Innocente, L' (1976)
Main Menu Audio
Trailer-La Terra Trema, Rocco And His Brothers, Ossessione
|Year Of Production||1976|
|RSDL / Flipper||RSDL (71:40)||Cast & Crew|
|Region Coding||1,2,3,4,5,6||Directed By||Luchino Visconti|
|Pan & Scan/Full Frame||None||Italian Dolby Digital 2.0 (448Kb/s)|
|Widescreen Aspect Ratio||2.35:1|
|Video Format||576i (PAL)|
|Original Aspect Ratio||2.35:1||Miscellaneous|
|Annoying Product Placement||No|
|Action In or After Credits||No|
Based on a late nineteenth century novel by Gabriele D'Annunzio, L'Innocente is set in the aristocratic world of that era. Tullio (Giancarlo Giannini) is trapped in a marriage with the frigid Giuliana (Laura Antonelli). He carries on a relationship with Countess Teresa (Jennifer O'Neill), who wants him all for herself. Tullio is attracted to his wife, but finds her uninterested in sex. Giuliana loves her husband deeply and is shocked by his affairs, so much so that she has an affair with a writer who promptly contracts a mysterious illness and dies. Meanwhile Giuliana has managed to get her husband away for a few days and rekindles their relationship. When Giuliana reveals she is pregnant, the decadence and inhumanity of the aristocracy is brought to boiling point.
This was Luchino Visconti's final film. He was ill during production and died during the editing phase, some two months before it was released. While set in a similar milieu to his greatest work (The Leopard) it is unfortunately not nearly as successful, though many trumpet its virtues. The pacing is often slow and even leaden, with beautiful images often substituting for narrative thrust and subtlety. Giannini at this stage of his career is not up to the task of portraying the complexities of the character, and I suspect that Visconti's original choice for the role, Alain Delon, would have brought more shading to the part. But he asked for too much money. On the other hand it is fortunate that Romy Schneider fell pregnant and was replaced by Antonelli, who is quite good as the put-upon wife. Also in the cast is Massimo Girotti, who starred in Visconti's first film more than three decades earlier.
It may seem that I have given this movie short shrift, and indeed many critics feel that this is one of Visconti's finest works. To me it feels lifeless and lacking in the epic grandeur and insight into human emotions that Visconti brought to his best work. It is not a terrible film by any means, but it simply does not rank with the likes of The Leopard, Rocco and His Brothers and Ossessione.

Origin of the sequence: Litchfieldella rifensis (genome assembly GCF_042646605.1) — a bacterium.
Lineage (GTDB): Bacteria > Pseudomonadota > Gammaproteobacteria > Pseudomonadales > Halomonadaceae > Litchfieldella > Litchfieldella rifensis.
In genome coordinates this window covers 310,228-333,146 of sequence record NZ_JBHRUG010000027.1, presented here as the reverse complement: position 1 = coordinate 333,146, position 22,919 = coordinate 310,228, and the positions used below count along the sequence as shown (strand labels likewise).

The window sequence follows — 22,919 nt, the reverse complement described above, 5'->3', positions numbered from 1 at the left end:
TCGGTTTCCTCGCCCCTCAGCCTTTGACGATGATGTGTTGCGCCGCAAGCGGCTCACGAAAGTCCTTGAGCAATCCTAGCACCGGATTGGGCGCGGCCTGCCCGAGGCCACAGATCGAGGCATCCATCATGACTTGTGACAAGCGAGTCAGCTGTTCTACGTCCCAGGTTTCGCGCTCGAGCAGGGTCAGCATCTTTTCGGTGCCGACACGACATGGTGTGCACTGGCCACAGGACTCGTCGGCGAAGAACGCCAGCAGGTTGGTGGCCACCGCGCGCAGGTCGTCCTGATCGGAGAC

The film is presented in the original aspect ratio of 2.35:1 and is 16x9 enhanced.
Unfortunately that is the bright spot in this transfer. Otherwise it is quite a disappointment. It is a little blurry. At first I thought it must have been another NTSC to PAL conversion, but there doesn't seem to be any ghosting. Nor is there currently an NTSC edition of this movie that it could be taken from. There is slight smearing of detail in motion, and otherwise the detail levels are poor.
The contrast appears to be boosted, so that the whites of collars are impossibly bright, and black and dark portions of the image lose most of their detail. Reds are very bright and unrealistic. Flesh tones are too dark.
There is also some artefacting. There is some low level noise and chroma noise visible in many scenes. Film artefacts are prevalent, with lots of small flecks and specks, and some larger instances of damage.
Optional subtitles are provided. There are two subtitles streams in English, the only difference being that the default subtitles are in yellow font and the secondary ones in white. I found the white ones to be easier to watch. There are a couple of spelling mistakes (Shubert instead of Schubert for example) and some grammatical errors.
The disc is RSDL-formatted with the layer change placed at 71:40 in the middle of a scene and slightly disruptive as a result.
The sole audio track is Italian Dolby Digital 2.0 and appears to be monaural, which would be the original audio configuration.
The audio fares a little better than the video. While there is some sibilance and minor distortion, and a couple of brief instances of crackling, for the most part it is serviceable. Dialogue is clear and the sound is reasonably full. There is some audible hiss during quiet passages.
Audio sync is variable. As was the practice in many Italian productions, the film was shot silent and the audio dubbed in later. A reasonable job is done with the Italian-speaking actors, though Jennifer O'Neill is patently not speaking that language.
I quite like the discordant music score by Franco Mannino. It is very effective when it appears, giving some insight into the characters' emotional states. It is supplemented by a few classical items by Mozart, Liszt and Gluck.
|Surround Channel Use|
The music of Gluck from the soundtrack can be heard with the menu.
Trailers for three previous Visconti releases plus a Rossellini into the bargain. Each is preceded by a ten second presentation of the OFLC rating, which fortunately can be skipped.
NOTE: To view non-R4 releases, your equipment needs to be multi-zone compatible and usually also NTSC compatible.
The UK Region 2 is not 16x9 enhanced and has burned-in subtitles in a non-16x9 friendly position. Otherwise the transfer quality sounds roughly the same as the Region 4. There is no Region 1 release at this time.
A less than impressive attempt at an epic by Visconti, who died in the process of making it.
The video quality is below average.
The audio quality is average.
No substantial extras.
|DVD||Sony DVP-NS9100ES, using Component output|
|Display||Sony 86CM Trinitron Wega KVHR36M31. Calibrated with Ultimate DVD Platinum. This display device is 16x9 capable.|
|Audio Decoder||Built in to DVD Player, Dolby Digital and DTS. Calibrated with Ultimate DVD Platinum.|
|Speakers||Main: Tannoy Revolution R3; Centre: Tannoy Sensys DCC; Rear: Richter Harlequin; Subwoofer: Richter Thor Mk IV|